On Saturday, the department gathered en masse to celebrate and appreciate the many many contributions of three faculty retiring this year, Sandy Chung, Bill Ladusaw, and Armin Mester. The festivities were chaired by Judith Aissen, who began by assuring the retirees that the Other Side was in many ways better (free parking!) and then oversaw a procession of faculty (Jim McCloskey, Jaye Padgett, and Matt Wagers) and former students (Chris Barker, Vera Gribanova, Louise McNally, and Rachel Walker) whose tributes evoked the wit, the wisdom, and the warmth of the honorees. Between the stories swapped, the pictures shared, and the old friends who joined us to celebrate three remarkable careers, it was an event both joyous and (in Judith’s words) a touch mournful. Thanks go to the organizers, Adrian Brasoveanu, Ashley Hardisty, Junko Ito, and Maria Zimmer for putting together an event at once so spontaneously heartfelt and carefully orchestrated. (Take that, Tonys.)

The vignettes offered–of Armin contemplating the true nature of optimality theory in his in-deck hot tub, of Sandy daring Matt Wagers to just try to run an experiment outside laboratory confines, of the veritable Ars Linguistica Bill has imparted to students across the years (an audience favorite regarding including a bit of formalism in a general talk: It’s good to show a glint of steel beneath the velvet glove.)–vividly reminded the audience of the personalities the department will soon miss. But we will miss much more. The various encomiums heaped upon the three sounded the same themes over and over: a gift for teaching and mentoring; a dedication alongside research to university service; and, above all, a striving for lasting insight beyond the technical, modish, or easy that inspired students and colleagues alike. This last characteristic is the goal every Santa Cruz linguist aspires to, and Armin, Bill, and Sandy have played instrumental roles in imprinting that desire on several generations of scholars.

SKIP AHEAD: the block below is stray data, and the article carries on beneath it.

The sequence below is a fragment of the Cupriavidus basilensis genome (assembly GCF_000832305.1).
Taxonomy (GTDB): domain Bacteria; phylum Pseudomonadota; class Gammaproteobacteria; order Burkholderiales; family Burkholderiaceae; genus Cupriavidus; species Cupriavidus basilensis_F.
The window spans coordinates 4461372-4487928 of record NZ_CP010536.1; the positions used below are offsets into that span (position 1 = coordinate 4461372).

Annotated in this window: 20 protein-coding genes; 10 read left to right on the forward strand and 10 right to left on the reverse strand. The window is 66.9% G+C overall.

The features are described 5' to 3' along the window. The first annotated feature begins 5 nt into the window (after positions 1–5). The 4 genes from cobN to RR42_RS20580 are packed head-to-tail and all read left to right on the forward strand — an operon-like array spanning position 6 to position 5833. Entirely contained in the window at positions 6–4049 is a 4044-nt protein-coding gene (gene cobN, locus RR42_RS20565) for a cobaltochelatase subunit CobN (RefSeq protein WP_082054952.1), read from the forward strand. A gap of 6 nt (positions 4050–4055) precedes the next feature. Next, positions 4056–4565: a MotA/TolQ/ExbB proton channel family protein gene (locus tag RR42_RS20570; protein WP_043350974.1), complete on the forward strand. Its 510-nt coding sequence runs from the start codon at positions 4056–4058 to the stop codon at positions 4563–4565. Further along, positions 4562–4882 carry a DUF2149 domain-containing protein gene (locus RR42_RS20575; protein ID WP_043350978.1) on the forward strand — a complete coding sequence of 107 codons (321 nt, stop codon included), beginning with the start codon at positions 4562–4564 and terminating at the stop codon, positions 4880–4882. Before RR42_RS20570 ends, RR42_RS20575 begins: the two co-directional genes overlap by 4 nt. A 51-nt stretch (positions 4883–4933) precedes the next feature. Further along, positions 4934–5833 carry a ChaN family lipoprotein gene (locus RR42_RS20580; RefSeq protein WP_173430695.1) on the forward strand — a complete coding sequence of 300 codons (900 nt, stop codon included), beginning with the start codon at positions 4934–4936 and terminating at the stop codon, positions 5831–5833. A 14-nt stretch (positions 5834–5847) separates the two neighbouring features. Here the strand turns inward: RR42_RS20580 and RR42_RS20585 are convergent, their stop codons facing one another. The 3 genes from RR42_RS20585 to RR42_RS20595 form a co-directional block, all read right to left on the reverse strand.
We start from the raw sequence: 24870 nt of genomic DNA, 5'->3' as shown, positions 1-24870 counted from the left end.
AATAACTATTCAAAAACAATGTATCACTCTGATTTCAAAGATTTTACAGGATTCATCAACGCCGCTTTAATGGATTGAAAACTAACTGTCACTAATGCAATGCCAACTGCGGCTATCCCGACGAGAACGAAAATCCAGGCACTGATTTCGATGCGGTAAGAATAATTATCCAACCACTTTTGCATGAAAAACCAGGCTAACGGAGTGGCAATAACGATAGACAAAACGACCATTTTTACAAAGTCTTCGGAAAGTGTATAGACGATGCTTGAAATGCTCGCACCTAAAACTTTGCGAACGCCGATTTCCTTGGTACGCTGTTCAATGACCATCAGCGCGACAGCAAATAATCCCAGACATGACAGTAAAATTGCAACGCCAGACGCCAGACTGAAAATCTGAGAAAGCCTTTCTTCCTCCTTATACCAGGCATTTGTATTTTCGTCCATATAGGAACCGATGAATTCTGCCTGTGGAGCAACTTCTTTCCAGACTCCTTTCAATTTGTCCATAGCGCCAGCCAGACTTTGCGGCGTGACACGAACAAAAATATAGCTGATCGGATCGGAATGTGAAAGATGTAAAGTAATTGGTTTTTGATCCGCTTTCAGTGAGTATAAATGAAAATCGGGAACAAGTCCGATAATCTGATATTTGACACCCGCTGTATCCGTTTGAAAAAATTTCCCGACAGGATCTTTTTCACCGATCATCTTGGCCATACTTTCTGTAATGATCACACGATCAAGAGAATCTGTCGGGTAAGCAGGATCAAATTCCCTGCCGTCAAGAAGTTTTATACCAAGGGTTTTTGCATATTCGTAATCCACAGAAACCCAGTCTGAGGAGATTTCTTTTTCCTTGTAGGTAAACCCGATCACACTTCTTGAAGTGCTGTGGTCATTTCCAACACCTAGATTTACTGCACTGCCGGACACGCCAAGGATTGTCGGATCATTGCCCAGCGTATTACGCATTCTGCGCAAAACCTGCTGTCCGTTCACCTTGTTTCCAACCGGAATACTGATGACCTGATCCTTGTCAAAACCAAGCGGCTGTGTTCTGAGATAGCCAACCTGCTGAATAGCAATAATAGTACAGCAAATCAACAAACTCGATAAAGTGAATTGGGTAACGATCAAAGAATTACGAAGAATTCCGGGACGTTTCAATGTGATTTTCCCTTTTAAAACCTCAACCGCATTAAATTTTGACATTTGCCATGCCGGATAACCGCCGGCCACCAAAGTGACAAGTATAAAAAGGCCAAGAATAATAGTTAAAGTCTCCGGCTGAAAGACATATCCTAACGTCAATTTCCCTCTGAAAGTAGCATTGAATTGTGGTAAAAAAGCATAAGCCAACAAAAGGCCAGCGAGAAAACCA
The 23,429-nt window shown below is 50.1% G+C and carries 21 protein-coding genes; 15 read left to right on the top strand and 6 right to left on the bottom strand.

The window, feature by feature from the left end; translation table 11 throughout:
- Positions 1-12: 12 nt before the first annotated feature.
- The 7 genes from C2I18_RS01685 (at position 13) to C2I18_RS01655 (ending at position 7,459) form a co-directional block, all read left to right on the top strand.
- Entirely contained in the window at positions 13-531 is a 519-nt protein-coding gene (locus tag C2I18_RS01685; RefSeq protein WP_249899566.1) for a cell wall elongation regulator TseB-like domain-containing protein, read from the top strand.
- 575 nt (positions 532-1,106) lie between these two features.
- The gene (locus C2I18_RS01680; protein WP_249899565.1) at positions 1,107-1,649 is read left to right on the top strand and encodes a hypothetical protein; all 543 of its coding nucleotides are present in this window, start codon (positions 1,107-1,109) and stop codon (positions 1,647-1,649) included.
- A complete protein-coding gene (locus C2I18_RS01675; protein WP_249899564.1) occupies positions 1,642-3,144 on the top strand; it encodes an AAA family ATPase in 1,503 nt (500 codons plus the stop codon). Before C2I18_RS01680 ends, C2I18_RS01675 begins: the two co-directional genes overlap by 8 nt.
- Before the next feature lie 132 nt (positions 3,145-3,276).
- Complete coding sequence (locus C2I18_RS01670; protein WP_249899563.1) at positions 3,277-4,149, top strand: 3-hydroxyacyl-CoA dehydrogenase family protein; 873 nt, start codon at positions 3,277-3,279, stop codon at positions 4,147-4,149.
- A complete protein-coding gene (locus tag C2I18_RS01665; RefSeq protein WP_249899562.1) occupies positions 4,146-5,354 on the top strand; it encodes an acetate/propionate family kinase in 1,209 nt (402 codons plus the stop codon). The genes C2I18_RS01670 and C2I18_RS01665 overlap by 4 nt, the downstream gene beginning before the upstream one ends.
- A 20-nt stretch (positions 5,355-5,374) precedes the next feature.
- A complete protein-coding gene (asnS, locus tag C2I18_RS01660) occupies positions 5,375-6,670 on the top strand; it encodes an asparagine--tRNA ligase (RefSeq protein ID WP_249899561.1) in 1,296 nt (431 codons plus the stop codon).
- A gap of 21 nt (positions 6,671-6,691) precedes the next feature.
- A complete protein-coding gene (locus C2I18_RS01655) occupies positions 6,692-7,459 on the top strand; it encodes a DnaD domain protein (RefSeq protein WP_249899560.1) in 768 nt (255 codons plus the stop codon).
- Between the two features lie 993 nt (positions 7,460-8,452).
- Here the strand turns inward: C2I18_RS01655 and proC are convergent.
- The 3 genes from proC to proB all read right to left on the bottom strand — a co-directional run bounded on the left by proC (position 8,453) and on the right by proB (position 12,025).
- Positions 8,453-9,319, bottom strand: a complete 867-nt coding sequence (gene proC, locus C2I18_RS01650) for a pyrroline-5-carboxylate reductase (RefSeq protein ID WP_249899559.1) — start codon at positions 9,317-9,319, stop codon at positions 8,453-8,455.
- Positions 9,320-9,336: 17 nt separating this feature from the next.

For their countless contributions to the fields of Phonology, Semantics, and Syntax, to the students who their words and their acts inspired, to the university which owes greatly to their probity and grace, and, ultimately, to the department they called home for three decades (and then some), we thank them.

May the next phase be even better!


Karen Duek will be defending her dissertation at 11:30am on Monday, June 19th, in HUM 1 Room 210. Karen’s dissertation is titled “Sorting a complex world: an experimental study of polysemy and copredication in container and committee nominals.” The committee consists of Adrian Brasoveanu (chair), Donka Farkas, and Pranav Anand.